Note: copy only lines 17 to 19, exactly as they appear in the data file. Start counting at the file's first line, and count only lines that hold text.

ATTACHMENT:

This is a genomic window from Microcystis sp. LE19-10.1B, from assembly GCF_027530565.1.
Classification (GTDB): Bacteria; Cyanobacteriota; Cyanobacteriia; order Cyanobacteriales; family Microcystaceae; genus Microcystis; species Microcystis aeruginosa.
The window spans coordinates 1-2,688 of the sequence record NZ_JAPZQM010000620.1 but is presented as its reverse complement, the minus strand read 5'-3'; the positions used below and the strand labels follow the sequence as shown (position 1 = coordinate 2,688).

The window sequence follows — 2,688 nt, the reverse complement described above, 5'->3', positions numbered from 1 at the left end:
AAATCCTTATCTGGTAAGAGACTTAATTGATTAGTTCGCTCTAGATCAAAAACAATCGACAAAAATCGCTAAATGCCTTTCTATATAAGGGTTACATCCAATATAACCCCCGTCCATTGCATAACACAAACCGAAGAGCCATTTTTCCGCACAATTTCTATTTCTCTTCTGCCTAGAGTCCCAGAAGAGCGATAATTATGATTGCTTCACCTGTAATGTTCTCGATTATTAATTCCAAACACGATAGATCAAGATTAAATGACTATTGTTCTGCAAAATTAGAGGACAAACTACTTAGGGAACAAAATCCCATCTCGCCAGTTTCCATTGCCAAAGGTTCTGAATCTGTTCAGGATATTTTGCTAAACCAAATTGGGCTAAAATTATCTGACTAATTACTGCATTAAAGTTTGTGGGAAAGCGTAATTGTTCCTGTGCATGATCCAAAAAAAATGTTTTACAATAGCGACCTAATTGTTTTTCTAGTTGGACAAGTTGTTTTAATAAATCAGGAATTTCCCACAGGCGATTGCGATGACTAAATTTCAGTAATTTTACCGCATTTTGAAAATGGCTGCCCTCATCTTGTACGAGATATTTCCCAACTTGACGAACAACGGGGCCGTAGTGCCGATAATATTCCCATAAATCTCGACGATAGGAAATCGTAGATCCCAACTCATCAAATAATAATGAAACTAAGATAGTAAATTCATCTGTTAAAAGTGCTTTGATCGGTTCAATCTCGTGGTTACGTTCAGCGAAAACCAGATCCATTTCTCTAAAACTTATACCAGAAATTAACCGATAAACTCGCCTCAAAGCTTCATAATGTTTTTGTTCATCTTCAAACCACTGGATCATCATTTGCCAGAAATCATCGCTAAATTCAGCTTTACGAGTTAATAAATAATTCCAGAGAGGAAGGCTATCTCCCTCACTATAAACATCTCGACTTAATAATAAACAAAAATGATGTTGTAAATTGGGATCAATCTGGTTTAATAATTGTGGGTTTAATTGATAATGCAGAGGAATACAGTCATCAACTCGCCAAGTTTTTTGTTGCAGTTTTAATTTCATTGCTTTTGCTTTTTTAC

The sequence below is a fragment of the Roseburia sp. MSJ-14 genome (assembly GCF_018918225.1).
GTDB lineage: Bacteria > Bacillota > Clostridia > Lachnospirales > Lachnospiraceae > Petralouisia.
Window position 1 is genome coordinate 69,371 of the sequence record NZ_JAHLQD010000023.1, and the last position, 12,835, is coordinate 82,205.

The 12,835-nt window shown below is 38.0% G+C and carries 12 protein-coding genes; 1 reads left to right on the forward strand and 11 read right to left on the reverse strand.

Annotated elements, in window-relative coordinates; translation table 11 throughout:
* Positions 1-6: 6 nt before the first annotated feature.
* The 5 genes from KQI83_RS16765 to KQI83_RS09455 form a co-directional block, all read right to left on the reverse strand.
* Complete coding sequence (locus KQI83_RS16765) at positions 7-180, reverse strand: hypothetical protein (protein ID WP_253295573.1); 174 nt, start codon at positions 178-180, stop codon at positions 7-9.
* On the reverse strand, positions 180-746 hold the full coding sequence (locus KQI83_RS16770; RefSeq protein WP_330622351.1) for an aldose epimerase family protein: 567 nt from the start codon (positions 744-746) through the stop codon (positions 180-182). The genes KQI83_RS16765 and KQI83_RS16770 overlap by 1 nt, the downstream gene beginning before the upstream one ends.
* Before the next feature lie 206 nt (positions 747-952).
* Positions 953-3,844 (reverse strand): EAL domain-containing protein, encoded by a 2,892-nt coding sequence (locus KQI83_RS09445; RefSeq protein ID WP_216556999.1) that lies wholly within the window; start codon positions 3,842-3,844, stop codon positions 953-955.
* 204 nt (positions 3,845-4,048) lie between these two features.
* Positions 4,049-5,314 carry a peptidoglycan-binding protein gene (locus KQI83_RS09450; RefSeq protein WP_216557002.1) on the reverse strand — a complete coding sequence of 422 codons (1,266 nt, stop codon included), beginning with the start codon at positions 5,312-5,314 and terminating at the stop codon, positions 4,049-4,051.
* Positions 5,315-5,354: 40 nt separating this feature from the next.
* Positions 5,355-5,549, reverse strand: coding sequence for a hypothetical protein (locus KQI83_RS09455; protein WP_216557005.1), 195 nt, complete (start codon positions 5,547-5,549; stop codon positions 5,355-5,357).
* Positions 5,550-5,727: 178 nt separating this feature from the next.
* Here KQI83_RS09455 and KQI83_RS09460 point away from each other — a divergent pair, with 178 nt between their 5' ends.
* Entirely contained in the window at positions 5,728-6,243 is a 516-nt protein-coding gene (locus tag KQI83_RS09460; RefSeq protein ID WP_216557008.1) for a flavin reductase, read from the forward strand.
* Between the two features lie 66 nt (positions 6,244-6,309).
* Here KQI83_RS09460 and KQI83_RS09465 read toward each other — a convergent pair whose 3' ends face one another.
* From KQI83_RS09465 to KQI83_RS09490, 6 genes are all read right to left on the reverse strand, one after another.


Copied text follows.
* 204 nt (positions 3,845-4,048) lie between these two features.
* Positions 4,049-5,314 carry a peptidoglycan-binding protein gene (locus KQI83_RS09450; RefSeq protein WP_216557002.1) on the reverse strand — a complete coding sequence of 422 codons (1,266 nt, stop codon included), beginning with the start codon at positions 5,312-5,314 and terminating at the stop codon, positions 4,049-4,051.
* Positions 5,315-5,354: 40 nt separating this feature from the next.